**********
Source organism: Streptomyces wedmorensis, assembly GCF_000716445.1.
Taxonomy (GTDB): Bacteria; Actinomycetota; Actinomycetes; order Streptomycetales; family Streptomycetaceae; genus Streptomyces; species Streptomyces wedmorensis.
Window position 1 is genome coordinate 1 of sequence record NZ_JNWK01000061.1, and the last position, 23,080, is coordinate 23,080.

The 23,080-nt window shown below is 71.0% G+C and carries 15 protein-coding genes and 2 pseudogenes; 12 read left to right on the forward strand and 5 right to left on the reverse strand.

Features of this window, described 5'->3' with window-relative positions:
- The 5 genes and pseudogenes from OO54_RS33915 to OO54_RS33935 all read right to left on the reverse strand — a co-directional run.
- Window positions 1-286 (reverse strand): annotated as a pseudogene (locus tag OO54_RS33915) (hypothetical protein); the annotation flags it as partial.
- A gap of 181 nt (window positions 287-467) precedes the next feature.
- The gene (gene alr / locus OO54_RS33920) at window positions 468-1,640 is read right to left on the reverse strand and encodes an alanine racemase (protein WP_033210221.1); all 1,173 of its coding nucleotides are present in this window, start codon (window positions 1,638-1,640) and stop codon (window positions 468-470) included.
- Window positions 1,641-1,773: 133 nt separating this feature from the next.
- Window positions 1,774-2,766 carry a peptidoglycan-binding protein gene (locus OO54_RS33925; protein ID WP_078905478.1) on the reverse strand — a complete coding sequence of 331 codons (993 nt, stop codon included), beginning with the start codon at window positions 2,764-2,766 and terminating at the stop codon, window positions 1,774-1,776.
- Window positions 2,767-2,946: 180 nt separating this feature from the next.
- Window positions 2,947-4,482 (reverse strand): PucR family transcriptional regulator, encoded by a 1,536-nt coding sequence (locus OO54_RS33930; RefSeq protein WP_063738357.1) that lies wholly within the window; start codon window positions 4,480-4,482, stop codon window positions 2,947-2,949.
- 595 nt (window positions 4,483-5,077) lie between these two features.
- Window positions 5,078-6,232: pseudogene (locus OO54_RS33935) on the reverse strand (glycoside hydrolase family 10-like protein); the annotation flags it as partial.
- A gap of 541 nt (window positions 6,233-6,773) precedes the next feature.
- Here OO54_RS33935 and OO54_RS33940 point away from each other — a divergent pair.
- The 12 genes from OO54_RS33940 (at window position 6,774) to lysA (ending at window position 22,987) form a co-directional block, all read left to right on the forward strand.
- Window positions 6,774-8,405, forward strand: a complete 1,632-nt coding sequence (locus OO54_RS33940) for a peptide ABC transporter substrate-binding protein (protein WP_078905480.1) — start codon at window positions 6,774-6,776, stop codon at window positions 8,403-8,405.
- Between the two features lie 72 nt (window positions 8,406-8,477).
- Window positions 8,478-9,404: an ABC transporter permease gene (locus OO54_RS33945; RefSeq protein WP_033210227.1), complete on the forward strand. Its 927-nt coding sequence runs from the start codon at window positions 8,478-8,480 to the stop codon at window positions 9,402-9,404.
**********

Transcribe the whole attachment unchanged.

Source organism: Streptomyces wedmorensis, assembly GCF_000716445.1.
Taxonomy (GTDB): Bacteria; Actinomycetota; Actinomycetes; order Streptomycetales; family Streptomycetaceae; genus Streptomyces; species Streptomyces wedmorensis.
Window position 1 is genome coordinate 1 of sequence record NZ_JNWK01000061.1, and the last position, 23,080, is coordinate 23,080.

The 23,080-nt window shown below is 71.0% G+C and carries 15 protein-coding genes and 2 pseudogenes; 12 read left to right on the forward strand and 5 right to left on the reverse strand.

Features of this window, described 5'->3' with window-relative positions:
- The 5 genes and pseudogenes from OO54_RS33915 to OO54_RS33935 all read right to left on the reverse strand — a co-directional run.
- Window positions 1-286 (reverse strand): annotated as a pseudogene (locus tag OO54_RS33915) (hypothetical protein); the annotation flags it as partial.
- A gap of 181 nt (window positions 287-467) precedes the next feature.
- The gene (gene alr / locus OO54_RS33920) at window positions 468-1,640 is read right to left on the reverse strand and encodes an alanine racemase (protein WP_033210221.1); all 1,173 of its coding nucleotides are present in this window, start codon (window positions 1,638-1,640) and stop codon (window positions 468-470) included.
- Window positions 1,641-1,773: 133 nt separating this feature from the next.
- Window positions 1,774-2,766 carry a peptidoglycan-binding protein gene (locus OO54_RS33925; protein ID WP_078905478.1) on the reverse strand — a complete coding sequence of 331 codons (993 nt, stop codon included), beginning with the start codon at window positions 2,764-2,766 and terminating at the stop codon, window positions 1,774-1,776.
- Window positions 2,767-2,946: 180 nt separating this feature from the next.
- Window positions 2,947-4,482 (reverse strand): PucR family transcriptional regulator, encoded by a 1,536-nt coding sequence (locus OO54_RS33930; RefSeq protein WP_063738357.1) that lies wholly within the window; start codon window positions 4,480-4,482, stop codon window positions 2,947-2,949.
- 595 nt (window positions 4,483-5,077) lie between these two features.
- Window positions 5,078-6,232: pseudogene (locus OO54_RS33935) on the reverse strand (glycoside hydrolase family 10-like protein); the annotation flags it as partial.
- A gap of 541 nt (window positions 6,233-6,773) precedes the next feature.
- Here OO54_RS33935 and OO54_RS33940 point away from each other — a divergent pair.
- The 12 genes from OO54_RS33940 (at window position 6,774) to lysA (ending at window position 22,987) form a co-directional block, all read left to right on the forward strand.
- Window positions 6,774-8,405, forward strand: a complete 1,632-nt coding sequence (locus OO54_RS33940) for a peptide ABC transporter substrate-binding protein (protein WP_078905480.1) — start codon at window positions 6,774-6,776, stop codon at window positions 8,403-8,405.
- Between the two features lie 72 nt (window positions 8,406-8,477).
- Window positions 8,478-9,404: an ABC transporter permease gene (locus OO54_RS33945; RefSeq protein WP_033210227.1), complete on the forward strand. Its 927-nt coding sequence runs from the start codon at window positions 8,478-8,480 to the stop codon at window positions 9,402-9,404.